The Science Behind Aesop’s Menagerie

Dan Falk in Undark:

Several chapters into “Aesop’s Animals: The Science Behind the Fables,” zoologist and science writer Jo Wimpenny explains that, as a very young girl, she sometimes wanted to be a dog. (In a footnote she credits growing up in Wales for encouraging her “to think outside the box.”) This childhood fantasy, as the reader can readily imagine, involved crawling along the ground on all fours. But that only gets one part-way toward doghood, as the grown-up Wimpenny would come to realize.

For starters, we humans rely primarily on our senses of sight and hearing, but for dogs, it’s smell that reigns supreme; as she explains, a dog’s sense of smell is somewhere between 10,000 and 100,000 times better than our own. Dogs “can also wiggle their nostrils independently, helping them to pinpoint the direction of a smell,” and there’s some evidence that the left and right nostrils serve slightly different purposes, with the right tuned to “novel and potentially threatening smells,” and the left responding to “familiar, non-aversive smells (such as food) and scent from other species (such as human sweat for tracking purposes).” Who knew?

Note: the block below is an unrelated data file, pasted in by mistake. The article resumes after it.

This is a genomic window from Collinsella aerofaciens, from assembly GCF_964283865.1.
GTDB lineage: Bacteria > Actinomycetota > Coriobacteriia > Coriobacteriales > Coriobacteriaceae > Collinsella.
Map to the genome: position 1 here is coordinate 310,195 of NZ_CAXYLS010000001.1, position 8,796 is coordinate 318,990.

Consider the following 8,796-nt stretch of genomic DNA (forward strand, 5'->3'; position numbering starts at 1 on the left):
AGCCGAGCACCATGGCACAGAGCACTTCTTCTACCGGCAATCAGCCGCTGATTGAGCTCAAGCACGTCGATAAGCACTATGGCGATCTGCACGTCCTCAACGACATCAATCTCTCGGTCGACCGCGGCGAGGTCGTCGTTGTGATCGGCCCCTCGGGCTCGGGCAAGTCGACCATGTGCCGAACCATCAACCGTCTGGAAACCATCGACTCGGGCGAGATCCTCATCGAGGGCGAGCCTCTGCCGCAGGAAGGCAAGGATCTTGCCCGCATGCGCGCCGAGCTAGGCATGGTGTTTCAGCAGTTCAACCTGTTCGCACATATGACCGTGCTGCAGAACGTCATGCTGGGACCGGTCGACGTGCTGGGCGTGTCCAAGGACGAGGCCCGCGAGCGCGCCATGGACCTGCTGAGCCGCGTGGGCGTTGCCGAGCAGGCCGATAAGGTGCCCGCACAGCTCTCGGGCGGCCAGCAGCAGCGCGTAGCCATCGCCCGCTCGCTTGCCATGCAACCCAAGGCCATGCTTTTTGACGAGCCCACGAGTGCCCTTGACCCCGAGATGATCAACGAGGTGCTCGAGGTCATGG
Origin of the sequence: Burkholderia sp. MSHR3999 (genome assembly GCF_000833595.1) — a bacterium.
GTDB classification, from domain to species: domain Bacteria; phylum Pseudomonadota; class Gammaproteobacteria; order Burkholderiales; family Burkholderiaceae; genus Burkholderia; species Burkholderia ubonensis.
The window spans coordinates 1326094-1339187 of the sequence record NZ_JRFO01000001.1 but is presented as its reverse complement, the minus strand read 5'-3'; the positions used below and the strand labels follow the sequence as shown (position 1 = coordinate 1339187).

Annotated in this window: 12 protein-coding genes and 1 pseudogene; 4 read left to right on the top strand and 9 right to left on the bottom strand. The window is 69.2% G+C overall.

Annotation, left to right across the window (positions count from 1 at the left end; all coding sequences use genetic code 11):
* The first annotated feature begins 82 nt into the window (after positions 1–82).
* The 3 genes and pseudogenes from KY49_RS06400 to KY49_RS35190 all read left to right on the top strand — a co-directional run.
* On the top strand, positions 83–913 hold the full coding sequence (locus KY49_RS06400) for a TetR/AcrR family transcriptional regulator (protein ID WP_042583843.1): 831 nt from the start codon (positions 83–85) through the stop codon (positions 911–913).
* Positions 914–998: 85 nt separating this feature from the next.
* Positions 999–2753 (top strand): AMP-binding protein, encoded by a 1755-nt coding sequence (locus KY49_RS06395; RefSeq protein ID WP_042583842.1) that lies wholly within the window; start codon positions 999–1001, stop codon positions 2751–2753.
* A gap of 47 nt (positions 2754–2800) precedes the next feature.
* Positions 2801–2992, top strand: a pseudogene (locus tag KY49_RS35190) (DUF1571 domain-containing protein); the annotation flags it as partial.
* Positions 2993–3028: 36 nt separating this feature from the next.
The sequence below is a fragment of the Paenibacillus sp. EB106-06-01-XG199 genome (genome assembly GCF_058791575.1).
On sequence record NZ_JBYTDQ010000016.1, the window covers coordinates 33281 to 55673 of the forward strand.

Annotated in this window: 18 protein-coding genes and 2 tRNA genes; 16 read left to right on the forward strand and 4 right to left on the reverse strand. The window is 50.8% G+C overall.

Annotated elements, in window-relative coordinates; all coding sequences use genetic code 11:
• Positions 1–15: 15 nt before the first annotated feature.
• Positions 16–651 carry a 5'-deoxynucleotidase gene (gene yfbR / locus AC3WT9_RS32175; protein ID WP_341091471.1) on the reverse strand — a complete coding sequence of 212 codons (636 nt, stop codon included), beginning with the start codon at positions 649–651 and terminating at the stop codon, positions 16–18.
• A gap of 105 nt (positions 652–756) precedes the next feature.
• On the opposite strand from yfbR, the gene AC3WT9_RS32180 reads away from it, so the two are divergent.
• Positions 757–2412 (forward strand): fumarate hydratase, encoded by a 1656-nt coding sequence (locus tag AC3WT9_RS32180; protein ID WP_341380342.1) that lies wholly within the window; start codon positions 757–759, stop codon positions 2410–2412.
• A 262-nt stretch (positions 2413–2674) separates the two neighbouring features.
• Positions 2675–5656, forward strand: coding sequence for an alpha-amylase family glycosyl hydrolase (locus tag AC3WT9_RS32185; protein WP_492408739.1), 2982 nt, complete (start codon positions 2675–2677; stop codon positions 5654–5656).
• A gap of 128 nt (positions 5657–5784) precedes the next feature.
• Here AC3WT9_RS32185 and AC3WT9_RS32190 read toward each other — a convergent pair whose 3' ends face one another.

More here.